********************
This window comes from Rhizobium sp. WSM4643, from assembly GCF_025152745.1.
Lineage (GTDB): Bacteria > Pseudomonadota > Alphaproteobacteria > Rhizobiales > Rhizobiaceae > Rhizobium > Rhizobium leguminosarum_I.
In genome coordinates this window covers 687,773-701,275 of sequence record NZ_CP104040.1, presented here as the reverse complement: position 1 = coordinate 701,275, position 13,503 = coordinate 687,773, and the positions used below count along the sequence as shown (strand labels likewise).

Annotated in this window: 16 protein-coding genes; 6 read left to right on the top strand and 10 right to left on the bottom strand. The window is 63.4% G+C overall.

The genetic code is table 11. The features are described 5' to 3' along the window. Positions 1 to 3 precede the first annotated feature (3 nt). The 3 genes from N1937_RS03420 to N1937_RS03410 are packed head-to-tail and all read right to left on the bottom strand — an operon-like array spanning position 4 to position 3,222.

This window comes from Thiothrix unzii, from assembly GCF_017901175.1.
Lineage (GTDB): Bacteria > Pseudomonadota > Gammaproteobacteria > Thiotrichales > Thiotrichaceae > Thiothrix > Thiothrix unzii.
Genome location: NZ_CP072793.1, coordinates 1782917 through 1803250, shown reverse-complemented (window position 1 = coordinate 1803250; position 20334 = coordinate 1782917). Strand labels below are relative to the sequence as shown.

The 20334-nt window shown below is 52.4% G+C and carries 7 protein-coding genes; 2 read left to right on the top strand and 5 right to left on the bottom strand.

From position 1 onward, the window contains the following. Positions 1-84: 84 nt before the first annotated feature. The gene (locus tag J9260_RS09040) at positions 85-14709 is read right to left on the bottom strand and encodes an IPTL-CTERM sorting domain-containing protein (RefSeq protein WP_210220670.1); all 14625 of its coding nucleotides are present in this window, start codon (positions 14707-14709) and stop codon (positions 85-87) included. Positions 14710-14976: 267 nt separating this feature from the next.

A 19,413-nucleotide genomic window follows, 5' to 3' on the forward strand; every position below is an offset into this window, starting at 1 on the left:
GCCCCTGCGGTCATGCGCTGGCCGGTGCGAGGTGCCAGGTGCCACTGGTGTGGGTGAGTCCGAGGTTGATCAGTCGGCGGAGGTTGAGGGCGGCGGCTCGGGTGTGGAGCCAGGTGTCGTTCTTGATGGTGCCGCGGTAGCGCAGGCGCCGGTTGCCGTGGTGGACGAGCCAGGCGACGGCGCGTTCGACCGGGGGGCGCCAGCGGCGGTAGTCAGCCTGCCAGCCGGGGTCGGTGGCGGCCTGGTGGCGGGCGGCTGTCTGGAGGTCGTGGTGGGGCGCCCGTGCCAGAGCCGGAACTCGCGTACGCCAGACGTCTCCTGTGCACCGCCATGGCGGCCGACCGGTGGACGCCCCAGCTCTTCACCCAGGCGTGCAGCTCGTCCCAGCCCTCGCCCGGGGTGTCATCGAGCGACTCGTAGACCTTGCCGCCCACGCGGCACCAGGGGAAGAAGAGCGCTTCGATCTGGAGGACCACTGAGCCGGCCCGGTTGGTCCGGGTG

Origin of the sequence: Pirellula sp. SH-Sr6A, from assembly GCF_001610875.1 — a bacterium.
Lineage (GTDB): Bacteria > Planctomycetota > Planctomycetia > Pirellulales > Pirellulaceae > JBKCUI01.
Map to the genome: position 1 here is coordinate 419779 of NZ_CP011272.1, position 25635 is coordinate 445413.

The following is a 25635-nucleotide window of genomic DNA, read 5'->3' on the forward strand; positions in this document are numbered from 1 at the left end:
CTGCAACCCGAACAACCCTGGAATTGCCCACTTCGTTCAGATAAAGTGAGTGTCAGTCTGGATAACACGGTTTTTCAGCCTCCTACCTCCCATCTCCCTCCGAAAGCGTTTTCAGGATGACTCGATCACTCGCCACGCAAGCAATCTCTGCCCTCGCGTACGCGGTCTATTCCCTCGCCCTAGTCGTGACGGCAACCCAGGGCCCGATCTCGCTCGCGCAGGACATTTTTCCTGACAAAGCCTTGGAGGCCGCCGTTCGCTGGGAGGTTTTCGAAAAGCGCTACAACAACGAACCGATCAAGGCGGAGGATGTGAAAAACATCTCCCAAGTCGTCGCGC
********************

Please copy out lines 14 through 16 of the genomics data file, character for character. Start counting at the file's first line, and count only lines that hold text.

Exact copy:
Lineage (GTDB): Bacteria > Planctomycetota > Planctomycetia > Pirellulales > Pirellulaceae > JBKCUI01.
Map to the genome: position 1 here is coordinate 419779 of NZ_CP011272.1, position 25635 is coordinate 445413.

The following is a 25635-nucleotide window of genomic DNA, read 5'->3' on the forward strand; positions in this document are numbered from 1 at the left end: